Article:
ByMax Farrow, writer at Creators.co
Fanatical film-watcher, Hill-walker, Writer and Biscuit Connoisseur. Follow me on Twitter: @Farrow91 or on Facebook: @maxfarrowwriter
Max Farrow

Say what you will about the burgeoning DCEU, but each installment has attempted to tackle mature and meaty themes through their respective villains. For instance, Batman v Superman: Dawn of Justice examined xenophobia through Lex Luthor’s (Jesse Eisenberg) hatred of Superman. Man of Steel's General Zod (Michael Shannon) investigated the nature of power and extremism, and Wonder Woman does something similar with its own antagonist. Even though the film's depiction of Ares, the God of War, has divided fans somewhat, the choice to pit ’s Diana against him was a brilliant one. In my opinion, the way this villain is handled is one of Wonder Woman's main strengths.

Warning! The Following Article Contains Major Spoilers For Wonder Woman!

Breaking Down The God Of War

The fundamentals are all in place for Ares to work well from the start. He may vary between ancient texts, but for the most part Ares appears as a handsome lover (and instigator) of conflict. He's also depicted as an irrational, brutal and overwhelmingly masculine figure. Certainly, in Wonder Woman, Hippolyta’s (Connie Nielsen) bedtime stories reveal that long ago, Ares came to believe that mankind was weak and unworthy, so he sought to corrupt and destroy Zeus’s prized creation. When the gods intervened, Ares murdered all of them, before he was grievously wounded in a final conflict with Zeus.

So when the film posits General Erich Ludendorf (Danny Huston) as his new disguise, it makes a lot of sense. After all, this fictional version of Ludendorf is psychotic patriot who goes to vicious lengths to pursue a continuation of the war, and refuses to consider that Germany could actually lose. Obviously, this tallies with what we know of Ares; however, as Diana discovers when she attacks Ludendorf’s complex, the situation is not that simple.

In a surprising twist, Ares turns out to be the kindly British politician Sir Patrick Morgan (David Thewlis), who had been supporting Diana and Steve’s () insurgency, and who has been campaigning for the armistice. It might seem like a strange decision to cast Remus Lupin from the Harry Potter series as a warmongering god, especially when he seems to be advocating for peace, before he dons a huge suit of armor to do battle with our heroine. But it's a smart decision that ultimately pay off.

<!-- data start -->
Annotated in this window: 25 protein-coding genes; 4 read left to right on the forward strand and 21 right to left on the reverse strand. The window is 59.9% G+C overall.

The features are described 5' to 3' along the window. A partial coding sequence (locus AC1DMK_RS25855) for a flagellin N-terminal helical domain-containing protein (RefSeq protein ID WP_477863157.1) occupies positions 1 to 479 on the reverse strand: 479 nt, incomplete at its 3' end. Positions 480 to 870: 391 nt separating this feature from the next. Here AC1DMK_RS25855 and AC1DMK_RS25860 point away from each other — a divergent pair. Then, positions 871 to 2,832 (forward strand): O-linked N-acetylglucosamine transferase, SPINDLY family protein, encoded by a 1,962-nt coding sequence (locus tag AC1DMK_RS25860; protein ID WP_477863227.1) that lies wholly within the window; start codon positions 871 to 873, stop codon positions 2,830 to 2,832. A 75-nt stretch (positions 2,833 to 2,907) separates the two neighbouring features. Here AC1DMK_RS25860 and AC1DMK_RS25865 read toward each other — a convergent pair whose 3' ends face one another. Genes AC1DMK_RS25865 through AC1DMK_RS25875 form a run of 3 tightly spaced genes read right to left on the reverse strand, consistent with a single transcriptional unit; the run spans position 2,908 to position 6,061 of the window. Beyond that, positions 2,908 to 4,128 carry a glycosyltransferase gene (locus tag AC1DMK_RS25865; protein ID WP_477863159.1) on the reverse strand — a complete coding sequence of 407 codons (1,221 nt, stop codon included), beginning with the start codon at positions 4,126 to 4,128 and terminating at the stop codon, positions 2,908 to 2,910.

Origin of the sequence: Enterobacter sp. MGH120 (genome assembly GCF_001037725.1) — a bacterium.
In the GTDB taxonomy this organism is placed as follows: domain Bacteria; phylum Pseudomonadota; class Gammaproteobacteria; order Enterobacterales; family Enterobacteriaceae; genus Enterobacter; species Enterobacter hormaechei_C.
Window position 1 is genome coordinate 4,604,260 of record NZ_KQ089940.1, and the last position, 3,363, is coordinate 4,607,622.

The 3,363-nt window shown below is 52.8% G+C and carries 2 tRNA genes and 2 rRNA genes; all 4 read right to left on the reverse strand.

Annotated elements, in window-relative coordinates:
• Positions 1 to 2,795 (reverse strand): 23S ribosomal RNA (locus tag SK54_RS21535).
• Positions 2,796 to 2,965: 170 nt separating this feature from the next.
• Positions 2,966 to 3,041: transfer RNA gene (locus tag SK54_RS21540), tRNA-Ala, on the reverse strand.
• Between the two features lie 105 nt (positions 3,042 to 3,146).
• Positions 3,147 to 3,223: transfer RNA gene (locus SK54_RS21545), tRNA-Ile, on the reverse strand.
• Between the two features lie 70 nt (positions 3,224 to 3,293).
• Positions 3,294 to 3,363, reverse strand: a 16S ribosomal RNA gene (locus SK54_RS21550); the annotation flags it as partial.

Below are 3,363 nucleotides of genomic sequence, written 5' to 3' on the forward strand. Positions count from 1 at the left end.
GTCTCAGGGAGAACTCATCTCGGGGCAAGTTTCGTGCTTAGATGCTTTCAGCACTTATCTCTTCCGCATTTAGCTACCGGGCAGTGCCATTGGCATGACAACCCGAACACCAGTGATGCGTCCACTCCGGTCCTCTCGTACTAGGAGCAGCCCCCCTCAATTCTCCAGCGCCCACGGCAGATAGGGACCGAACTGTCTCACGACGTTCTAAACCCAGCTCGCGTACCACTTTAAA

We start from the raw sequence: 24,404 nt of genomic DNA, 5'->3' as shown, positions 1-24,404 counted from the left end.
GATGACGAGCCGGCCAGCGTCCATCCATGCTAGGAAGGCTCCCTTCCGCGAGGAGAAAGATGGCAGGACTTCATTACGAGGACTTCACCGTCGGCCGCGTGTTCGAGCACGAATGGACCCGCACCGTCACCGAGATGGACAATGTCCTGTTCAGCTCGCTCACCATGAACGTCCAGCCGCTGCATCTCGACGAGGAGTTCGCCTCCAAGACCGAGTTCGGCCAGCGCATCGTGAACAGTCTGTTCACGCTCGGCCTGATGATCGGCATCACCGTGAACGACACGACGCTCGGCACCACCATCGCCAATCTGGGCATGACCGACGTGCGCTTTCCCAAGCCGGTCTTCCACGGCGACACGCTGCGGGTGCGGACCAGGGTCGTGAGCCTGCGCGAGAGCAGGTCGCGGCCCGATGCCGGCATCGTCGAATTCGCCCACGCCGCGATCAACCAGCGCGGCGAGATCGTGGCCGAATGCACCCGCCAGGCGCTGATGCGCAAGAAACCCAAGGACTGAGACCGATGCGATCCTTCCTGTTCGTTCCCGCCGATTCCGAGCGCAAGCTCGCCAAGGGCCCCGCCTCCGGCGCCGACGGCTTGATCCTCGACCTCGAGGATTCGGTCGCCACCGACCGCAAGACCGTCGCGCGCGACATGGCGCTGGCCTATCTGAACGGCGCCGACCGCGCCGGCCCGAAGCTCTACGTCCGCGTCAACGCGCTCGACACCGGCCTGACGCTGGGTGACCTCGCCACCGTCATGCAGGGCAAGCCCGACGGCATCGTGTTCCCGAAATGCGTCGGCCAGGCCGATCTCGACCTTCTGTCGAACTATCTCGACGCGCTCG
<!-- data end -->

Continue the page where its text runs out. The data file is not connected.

The Malice Of Patrick Morgan: Why The Twist In Wonder Woman Works

(Credit: Warner Bros.)
(Credit: Warner Bros.)

It may seem that Ares's true identity doesn't fit with his goal of total war, but as he explains to Diana in the German watchtower, Ares is pursuing the armistice in full knowledge that it won’t last, and that it will only provoke further escalation. Unfortunately, we know he is right. As history books tell us, the armistice didn’t bring a sustained peace — it only served to usher in the Treaty of Versailles, something which later helped the rise of the Nazis.

The Morgan/Ares revelation is not misguided, or a twist for the sake of one. Bumbling, limping and struggling to be heard in his first appearance, Morgan is an unlikely guise for the macho Ares, but that's the crucial point. All her life, Diana was told about the inherent goodness of men, so she begins her search for Ares, she’s looking for someone who is beyond humanity; an absolute evil opposite to humanity and herself. In similar way to how Diana is consistently seen as an everyday, lesser woman by the Allied generals, Ares is essentially indistinguishable in a crowded room of powerful white men. It’s a powerful statement that rams home the idea that there is never an absolute evil; morality is never that straightforward.